CS2N’s FTC “Ring It Up!” challenges you to program your autonomous virtual robot with ROBOTC to score as many points as possible, via hanging rings on the center or corner post hangers and placing rings on the red floor tiles!

 

Nature Documentary

Animation

Animation programming languages, such as Scratch and Alice, make it easy for students to create video stories, animations, games, music, and art. By using storytelling and animation as a motivator, students learn the importance of the design process while using and learning interactive programming software.

Our Robotics Summer of Learning Animation Challenge is called Nature Doc-u-mentary. This challenge asks students to write a creative narrative and make an animated documentary using either Scratch, SAM Animation, or Alice 2.0.

 

 

 

Game Design

Beacons and Barriers

Designing a digital game allows students the opportunity to creatively brainstorm ideas, create 3D objects to import into the game board, learn how to program in order to test the success of the game, and challenge them to think of ways to advance and optimize the gameplay. Robot Virtual Worlds comes with two great tools, the Level Builder and the Model Importer. The Level Builder uses a 12-inch by 12-inch board and our “desktop” models to create their very own Robot Virtual World. The Model Importer allows students to import their own 3D models into Level Builder to take their game to the next level. Students can use both tools while designing their own game board for a virtual robot to successfully complete!

Our Robotics Summer of Learning Animation Challenge is called Beacons and Barriers.  This challenge will have users focus on creating levels for a virtual robot to navigate through. They will use the Model Importer, included in Robot Virtual Worlds, to create objects to serve as checkpoints and obstacles.

 

 

The Robotics Summer of Learning Program is excited for the opportunity to advance students’ interests in STEM and advanced their programming skillsets! Software and training will be provided for free throughout the summer. Students will have 24/7 access to the online course materials, as well as professional support from developers of the software and curriculum. There will be over $10,000 in prizes available to participants in the challenges, including free software, robot kits, and college scholarships. The Robotics Summer of Learning kicks off on June 1 and runs to September 1, 2013.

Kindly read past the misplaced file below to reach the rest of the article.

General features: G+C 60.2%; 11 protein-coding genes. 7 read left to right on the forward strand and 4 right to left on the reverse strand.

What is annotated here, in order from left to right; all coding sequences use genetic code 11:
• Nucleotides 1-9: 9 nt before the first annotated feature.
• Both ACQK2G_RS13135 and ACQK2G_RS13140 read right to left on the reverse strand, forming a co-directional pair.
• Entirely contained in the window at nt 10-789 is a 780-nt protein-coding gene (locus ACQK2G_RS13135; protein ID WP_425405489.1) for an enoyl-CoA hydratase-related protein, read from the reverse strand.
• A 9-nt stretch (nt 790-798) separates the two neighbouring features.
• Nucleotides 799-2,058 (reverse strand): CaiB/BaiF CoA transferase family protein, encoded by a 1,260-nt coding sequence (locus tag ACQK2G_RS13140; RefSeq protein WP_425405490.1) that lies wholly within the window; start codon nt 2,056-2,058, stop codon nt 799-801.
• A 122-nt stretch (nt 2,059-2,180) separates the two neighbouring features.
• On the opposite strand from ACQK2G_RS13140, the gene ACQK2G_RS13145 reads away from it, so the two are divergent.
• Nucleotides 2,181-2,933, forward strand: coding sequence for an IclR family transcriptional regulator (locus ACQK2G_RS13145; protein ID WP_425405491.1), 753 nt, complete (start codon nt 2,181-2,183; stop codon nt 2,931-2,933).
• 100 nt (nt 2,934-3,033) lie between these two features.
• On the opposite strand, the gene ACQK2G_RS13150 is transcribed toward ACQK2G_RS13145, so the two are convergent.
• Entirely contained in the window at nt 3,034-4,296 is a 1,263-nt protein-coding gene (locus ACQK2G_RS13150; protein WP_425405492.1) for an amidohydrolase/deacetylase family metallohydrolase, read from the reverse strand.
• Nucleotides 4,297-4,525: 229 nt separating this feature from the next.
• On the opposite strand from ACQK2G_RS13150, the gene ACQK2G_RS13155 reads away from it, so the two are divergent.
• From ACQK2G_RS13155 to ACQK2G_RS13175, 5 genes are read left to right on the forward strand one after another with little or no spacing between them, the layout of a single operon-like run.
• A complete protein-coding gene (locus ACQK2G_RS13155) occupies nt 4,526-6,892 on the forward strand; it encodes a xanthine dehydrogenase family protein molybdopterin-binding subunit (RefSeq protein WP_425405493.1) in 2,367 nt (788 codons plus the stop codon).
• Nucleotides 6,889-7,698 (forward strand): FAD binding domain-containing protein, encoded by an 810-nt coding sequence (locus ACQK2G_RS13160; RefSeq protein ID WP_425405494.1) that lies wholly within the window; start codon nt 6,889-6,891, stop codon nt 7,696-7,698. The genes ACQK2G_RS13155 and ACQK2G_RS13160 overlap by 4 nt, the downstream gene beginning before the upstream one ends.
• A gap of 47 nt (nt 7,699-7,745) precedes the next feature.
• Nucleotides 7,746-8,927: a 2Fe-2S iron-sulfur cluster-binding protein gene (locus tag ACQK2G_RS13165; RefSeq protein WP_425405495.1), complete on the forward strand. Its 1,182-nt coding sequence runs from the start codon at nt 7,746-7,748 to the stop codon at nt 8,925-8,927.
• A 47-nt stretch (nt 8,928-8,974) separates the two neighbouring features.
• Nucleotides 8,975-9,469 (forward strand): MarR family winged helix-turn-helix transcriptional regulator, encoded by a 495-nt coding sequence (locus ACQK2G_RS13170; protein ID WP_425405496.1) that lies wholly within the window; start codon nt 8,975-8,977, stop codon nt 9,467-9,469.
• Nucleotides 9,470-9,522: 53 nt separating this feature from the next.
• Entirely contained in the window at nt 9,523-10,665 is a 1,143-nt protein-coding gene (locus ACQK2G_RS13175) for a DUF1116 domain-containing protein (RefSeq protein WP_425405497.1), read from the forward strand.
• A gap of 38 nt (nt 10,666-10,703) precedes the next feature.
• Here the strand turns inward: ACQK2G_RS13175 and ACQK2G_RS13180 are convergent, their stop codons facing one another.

Sign Up Today for the Robotics Summer of Learning!

 

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Professional Development

Also offered during the summer are our Professional Development courses. These courses provide teachers and coaches with a solid foundation for robot programming in the respective languages, and experience in troubleshooting common student mistakes. It also focuses on identifying and extracting academic value from the naturally occurring STEM situations encountered in robotics explorations. Classes are available on-site or online.

Classes are filling up quick, so sign up today!

 

Become a Robotics Academy Certified Instructor

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NXT Student Certification Version Advanced NBWe are extremely excited to announce our new teacher certification courses! A “Robotics Academy Certified Instructor” is officially certified by Carnegie Mellon’s Robotics Academy. Read the rest of this entry »

Written by Cara Friez

March 28th, 2013 at 6:51 pm

FREE Robot Virtual Worlds Webinars

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RVW Webinars RAWe understand the challenges robotics classrooms face every day in terms of cost, number of robots, batteries, and homework. That is why we created Robot Virtual Worlds (RVW). With RVW, every student can experience the same benefits of learning robots, right on their computer. RVW currently simulates popular real-world VEX, LEGO, and TETRIX robots in a 3D environment; while using the same language, ROBOTC, to program both your virtual robot and your physical robot.